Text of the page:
Significant Grant Bolsters DNA, Cancer Research
DNA replication and repair carries implications for cancer formation and other health challenges. Michael Trakselis, Ph.D., professor of chemistry and biochemistry, focuses his research at the intersection of replication and repair, studying how unique attributes of the process impact cancer formation.
Last summer, Trakselis received two significant National Science Foundation (NSF) grants totaling over $1.2 million to advance that research.
The first grant funds studies on understandings the mechanisms for physical and functional coupling of DNA unwinding and synthesis. DNA replication is a combination of several coordinated enzymatic processes resulting in a cellular symphony, responsible for the duplication of the genome. However, that process can become disconnected with transient starting, stalling, stopping and restarting events. More frequent enzymatic decoupling can leave the genome unprotected, leading to more DNA damage and increasing the probability for cancer-causing genomic mutations.
A second project partners Trakselis with Elyssia Gallagher, Ph.D., associate professor of chemistry and biochemistry, to utilize mass spectrometry techniques to understand complex protein-DNA interactions. This collaborative partnership expands the capabilities of both laboratories in a novel interdisciplinary project examining DNA binding protein stabilities and conformations by mass spectrometry.
“We love to live at the interface of different techniques, different fields, and combining this biochemistry with mass spectrometry is not something many people do,” Trakselis said. “To receive two significant research grants within two months is so humbling, and it’s exciting to think about the future progress we can make with the support from these grants.”
Perceived Discrimination, Real Stress in the Workplace
Kaylee Hackney, Ph.D., assistant professor of management in Baylor’s Hankamer School of Business, was excited when she discovered she was pregnant, but stress soon overshadowed her joy. She was a doctoral student at Florida State University and worried that her pregnancy would impact her working relationships with professors.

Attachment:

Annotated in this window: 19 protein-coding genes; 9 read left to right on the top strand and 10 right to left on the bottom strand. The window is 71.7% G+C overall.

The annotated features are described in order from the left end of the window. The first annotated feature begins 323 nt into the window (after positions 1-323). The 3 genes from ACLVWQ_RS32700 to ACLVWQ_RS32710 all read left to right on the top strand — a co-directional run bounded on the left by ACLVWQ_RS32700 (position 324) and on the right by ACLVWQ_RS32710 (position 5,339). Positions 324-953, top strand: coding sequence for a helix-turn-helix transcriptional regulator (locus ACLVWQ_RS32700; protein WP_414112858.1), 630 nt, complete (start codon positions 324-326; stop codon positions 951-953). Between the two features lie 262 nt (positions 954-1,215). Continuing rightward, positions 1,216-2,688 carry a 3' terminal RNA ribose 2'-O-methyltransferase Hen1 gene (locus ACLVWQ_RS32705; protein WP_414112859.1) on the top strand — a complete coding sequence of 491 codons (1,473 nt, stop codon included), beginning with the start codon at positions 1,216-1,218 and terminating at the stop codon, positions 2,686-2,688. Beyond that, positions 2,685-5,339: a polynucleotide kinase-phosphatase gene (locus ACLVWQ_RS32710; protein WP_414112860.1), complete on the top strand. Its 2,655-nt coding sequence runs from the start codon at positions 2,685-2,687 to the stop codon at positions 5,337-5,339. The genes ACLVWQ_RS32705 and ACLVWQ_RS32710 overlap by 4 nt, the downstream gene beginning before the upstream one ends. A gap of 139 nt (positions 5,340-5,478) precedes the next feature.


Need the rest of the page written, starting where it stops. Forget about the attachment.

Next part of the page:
“I did not know if they would push me out of the program because they did not think I was serious anymore about doing a Ph.D.,” Hackney said. “It was not that anybody had done anything; it was that I had worked it up in my head so much.”
Pregnancy discrimination has been illegal in the United States since 1978, but Hackney said that has not stopped expectant mothers from perceiving workplace discrimination. These experiences lead to added stress, which has been proven to negatively impact the mother’s health. Hackney also contemplated the impact on the baby’s health.
Hackney, along with colleagues from Florida State, Florida Gulf Coast and Florida International Universities, looked at data associated with employed pregnant women, primarily in the third trimester, and utilized multiple survey waves to gauge perceived discrimination and stress for the mother, gather information on health outcomes for the mother and child, and examine the implications of perceived pregnancy discrimination and stress on the babies’ health.
The research team discovered that stress caused by perceived pregnancy discrimination negatively impacts the health of the mother and the baby. Their research results — Examining the Effects of Perceived Pregnancy Discrimination on Mother and Baby Health — were published in The Journal of Applied Psychology.
Hackney said communication between manager and employee is critical in these situations. Having a discussion before changes are made could prevent any stress or negative feelings for the mother-to-be.
“The big takeaway is that the workplace has a pretty far-reaching impact on pregnant employees,” Hackney said. “Pregnancy discrimination happens; just because it has been made illegal does not mean that we have done our job and can wash our hands of it. This study highlights the importance of providing or creating a supportive culture around family building.”
A Research Voice for Singers and Performers
Singers are often willing to take supplements that may improve their vocal range and quality, but little research has been done on their impact. An interdisciplinary group of Baylor researchers is working to change that.
“Singers are very protective of their health because our instruments are inside our bodies,” Kimberly Monzon, D.M.A., assistant professor of voice, said. “We’re training vocal athletes who are at risk for vocal injury in a similar way to an athlete in sports is at risk for injury. We need to build up the voice to prevent that.”
Monzon has conducted three studies to examine the impact of Omega-3, a popular supplement for singers, on the voice. LesLee Funderburk, Ph.D., assistant professor in nutrition sciences, Brittany Perrine, Ph.D., assistant professor of communication sciences and disorders, and Lauren Weber, lecturer of musical theater, joined Monzon in the research, which found that Omega-3, commonly known as “fish oil,” is linked to improved vocal quality. Participants who took Omega-3 were able to hit lower notes and experienced a benefit in fat mass loss. The project was sponsored by the University Research Committee.
“It’s exciting to expose fine arts students to hard science research,” Weber said. “As singers, we strive to make joyful noises unto the Lord. This research is invaluable to everyone who has a high vocal load.”